Districts that require personal financial literacy course surveyed
A survey released last week by the Wisconsin Department of Financial Institutions says 44 percent of all Wisconsin school districts require a course in personal financial literacy in order to graduate from high school, according to a release.
The survey also showed that of those schools districts that do not require a PFL course, 27 percent of them are considering adding the requirement in the near future.
DFI initiated and funded the survey in collaboration with the Department of Public Instruction.
“DFI is committed to assisting the Governor’s Council in fulfilling its mission of measurably improving the financial knowledge of Wisconsin’s citizens, especially our K-12 students,” DFI Secretary Peter Bildsten said in the release.
Bildsten said the survey provides a benchmark to measure the results of DFI’s efforts to promote the integration of personal finance in to schools.
“We intend to move the dial on this important topic,” said Bildsten.
The survey included responses from 415 of Wisconsin’s 424 school districts, officials said.
Survey results showed that 74 percent of districts include PFL content integrated within courses but not a dedicated PFL course and 60 percent of school districts report offering PFL content at grade levels other than high school, according to the release. The survey also found that 89 percent of the districts with a required course have aligned their PFL course to Wisconsin’s Model Academic Standards for Personal Financial Literacy.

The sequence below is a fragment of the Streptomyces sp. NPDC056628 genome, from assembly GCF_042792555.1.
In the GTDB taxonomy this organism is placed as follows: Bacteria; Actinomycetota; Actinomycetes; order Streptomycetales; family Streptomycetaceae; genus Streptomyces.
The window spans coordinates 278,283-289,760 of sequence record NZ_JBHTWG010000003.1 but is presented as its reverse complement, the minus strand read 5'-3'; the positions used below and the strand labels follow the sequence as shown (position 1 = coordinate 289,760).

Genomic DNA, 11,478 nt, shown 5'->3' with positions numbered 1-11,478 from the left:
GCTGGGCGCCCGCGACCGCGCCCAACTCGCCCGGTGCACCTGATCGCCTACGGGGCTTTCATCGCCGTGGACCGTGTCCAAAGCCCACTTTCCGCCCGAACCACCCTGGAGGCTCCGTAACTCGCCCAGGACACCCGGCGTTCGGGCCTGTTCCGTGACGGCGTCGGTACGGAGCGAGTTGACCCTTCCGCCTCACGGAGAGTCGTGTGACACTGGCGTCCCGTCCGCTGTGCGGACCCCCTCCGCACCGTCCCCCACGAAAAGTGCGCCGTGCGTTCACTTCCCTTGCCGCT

“The need to be financially literate has never been more important,” Gov. Scott Walker said in the release. “While more than 40 percent of our school districts are requiring their students to take a PFL course in order to graduate, there is more we can do to teach all Wisconsin young people this important life skill.”
Walker said he encourages educators to do their part to continue to integrate personal financial literacy in to schools.
“Wisconsin led the nation in the development of rigorous standards around personal financial literacy,” State Superintendent Tony Evers said in the release. “It is important that school boards and district leaders continue to expand and enhance opportunities for students to meet these standards, whether it is through a required course, robust elective options and/or integrating this content in grade levels as young as kindergarten.”
For a full recap of the survey, click here.
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